U.S. Markets closed
  • S&P 500

    3,443.12
    +16.20 (+0.47%)
     
  • Dow 30

    28,308.79
    +113.37 (+0.40%)
     
  • Nasdaq

    11,516.49
    +37.61 (+0.33%)
     
  • Russell 2000

    1,617.71
    +4.08 (+0.25%)
     
  • Crude Oil

    41.51
    +0.68 (+1.67%)
     
  • Gold

    1,909.40
    -2.30 (-0.12%)
     
  • Silver

    24.75
    +0.05 (+0.19%)
     
  • EUR/USD

    1.1827
    +0.0054 (+0.4613%)
     
  • 10-Yr Bond

    0.7970
    +0.0360 (+4.73%)
     
  • Vix

    29.35
    +0.17 (+0.58%)
     
  • GBP/USD

    1.2944
    +0.0004 (+0.0298%)
     
  • USD/JPY

    105.4680
    +0.0380 (+0.0360%)
     
  • BTC-USD

    11,909.37
    +852.36 (+7.71%)
     
  • CMC Crypto 200

    239.39
    +0.48 (+0.20%)
     
  • FTSE 100

    5,889.22
    +4.57 (+0.08%)
     
  • Nikkei 225

    23,567.04
    -104.09 (-0.44%)
     

SEC: Fiat Chrysler to pay $9.5M for misleading investors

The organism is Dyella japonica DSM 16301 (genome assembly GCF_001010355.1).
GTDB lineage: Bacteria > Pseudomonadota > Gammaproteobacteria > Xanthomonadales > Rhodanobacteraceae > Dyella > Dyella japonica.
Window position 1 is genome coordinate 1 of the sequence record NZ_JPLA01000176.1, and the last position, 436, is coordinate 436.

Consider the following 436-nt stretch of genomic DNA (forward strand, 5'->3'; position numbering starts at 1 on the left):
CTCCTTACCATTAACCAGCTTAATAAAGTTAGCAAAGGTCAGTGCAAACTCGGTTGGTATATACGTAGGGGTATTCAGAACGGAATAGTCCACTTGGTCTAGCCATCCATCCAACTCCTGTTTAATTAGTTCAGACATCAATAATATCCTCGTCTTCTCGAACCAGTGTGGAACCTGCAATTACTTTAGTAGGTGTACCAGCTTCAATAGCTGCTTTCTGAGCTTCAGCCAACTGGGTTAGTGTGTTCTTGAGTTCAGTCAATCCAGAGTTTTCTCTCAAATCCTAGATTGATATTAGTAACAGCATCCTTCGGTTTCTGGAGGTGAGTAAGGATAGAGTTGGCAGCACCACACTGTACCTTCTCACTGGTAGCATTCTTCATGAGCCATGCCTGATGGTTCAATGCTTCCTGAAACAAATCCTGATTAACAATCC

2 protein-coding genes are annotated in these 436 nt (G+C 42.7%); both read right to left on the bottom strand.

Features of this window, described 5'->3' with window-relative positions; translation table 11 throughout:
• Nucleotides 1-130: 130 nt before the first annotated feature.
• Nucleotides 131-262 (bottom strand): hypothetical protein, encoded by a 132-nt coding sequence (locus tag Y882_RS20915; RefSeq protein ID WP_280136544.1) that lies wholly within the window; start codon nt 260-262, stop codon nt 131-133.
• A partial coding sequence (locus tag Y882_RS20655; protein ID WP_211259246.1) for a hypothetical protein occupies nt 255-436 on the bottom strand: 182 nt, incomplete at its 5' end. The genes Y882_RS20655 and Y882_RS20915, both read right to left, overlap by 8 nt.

·1 min read

DETROIT (AP) — Fiat Chrysler will pay $9.5 million to settle charges from U.S. securities regulators that it misled investors about emissions control problems.

The Securities and Exchange Commission said Monday that the Italian-American automaker made incomplete disclosures to investors about an internal audit of its vehicle emissions systems.

The agency says that in February of 2016, FCA said in a news release and in its annual report that the audit determined its vehicles complied with emissions regulations.

But the audit wasn't a comprehensive review of the company's compliance, the SEC said. About the same time, engineers from the U.S. Environmental Protection Agency and the California Air Resources Board raised concerns about emissions systems in some FCA diesel engines.

The SEC said that Fiat Chrysler agreed not to violate reporting provisions of U.S. securities laws. The company did not admit to or deny the agency's findings.

Last year Fiat Chrysler agreed to pay hundreds of millions of dollars, including a $300 million fine to the U.S. government, to settle allegations that it cheated on diesel emissions tests. Fiat Chrysler has maintained that it didn’t deliberately scheme to cheat and the company didn’t admit wrongdoing.

Also last year, the SEC said Fiat Chrysler would pay $40 million to settle allegations that it misled investors by overstating monthly sales numbers over a five-year period.